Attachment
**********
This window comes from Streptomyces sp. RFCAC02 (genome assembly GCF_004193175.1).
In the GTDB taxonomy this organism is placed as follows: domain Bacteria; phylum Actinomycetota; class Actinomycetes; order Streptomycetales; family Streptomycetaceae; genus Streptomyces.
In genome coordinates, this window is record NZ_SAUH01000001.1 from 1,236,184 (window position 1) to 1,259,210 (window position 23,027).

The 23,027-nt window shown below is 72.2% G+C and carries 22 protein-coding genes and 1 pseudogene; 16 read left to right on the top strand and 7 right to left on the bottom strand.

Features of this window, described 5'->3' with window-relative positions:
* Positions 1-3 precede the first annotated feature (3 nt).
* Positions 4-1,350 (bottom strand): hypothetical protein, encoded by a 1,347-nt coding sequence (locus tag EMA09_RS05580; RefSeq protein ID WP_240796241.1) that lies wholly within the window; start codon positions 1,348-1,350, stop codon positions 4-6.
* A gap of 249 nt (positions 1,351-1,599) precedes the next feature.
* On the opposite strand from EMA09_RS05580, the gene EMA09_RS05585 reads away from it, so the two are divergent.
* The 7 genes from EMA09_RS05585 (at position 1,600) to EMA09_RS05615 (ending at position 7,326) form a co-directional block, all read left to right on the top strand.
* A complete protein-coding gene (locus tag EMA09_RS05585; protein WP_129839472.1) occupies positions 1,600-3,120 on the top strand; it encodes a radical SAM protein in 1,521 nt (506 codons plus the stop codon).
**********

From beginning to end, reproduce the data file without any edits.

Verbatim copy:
This window comes from Streptomyces sp. RFCAC02 (genome assembly GCF_004193175.1).
In the GTDB taxonomy this organism is placed as follows: domain Bacteria; phylum Actinomycetota; class Actinomycetes; order Streptomycetales; family Streptomycetaceae; genus Streptomyces.
In genome coordinates, this window is record NZ_SAUH01000001.1 from 1,236,184 (window position 1) to 1,259,210 (window position 23,027).

The 23,027-nt window shown below is 72.2% G+C and carries 22 protein-coding genes and 1 pseudogene; 16 read left to right on the top strand and 7 right to left on the bottom strand.

Features of this window, described 5'->3' with window-relative positions:
* Positions 1-3 precede the first annotated feature (3 nt).
* Positions 4-1,350 (bottom strand): hypothetical protein, encoded by a 1,347-nt coding sequence (locus tag EMA09_RS05580; RefSeq protein ID WP_240796241.1) that lies wholly within the window; start codon positions 1,348-1,350, stop codon positions 4-6.
* A gap of 249 nt (positions 1,351-1,599) precedes the next feature.
* On the opposite strand from EMA09_RS05580, the gene EMA09_RS05585 reads away from it, so the two are divergent.
* The 7 genes from EMA09_RS05585 (at position 1,600) to EMA09_RS05615 (ending at position 7,326) form a co-directional block, all read left to right on the top strand.
* A complete protein-coding gene (locus tag EMA09_RS05585; protein WP_129839472.1) occupies positions 1,600-3,120 on the top strand; it encodes a radical SAM protein in 1,521 nt (506 codons plus the stop codon).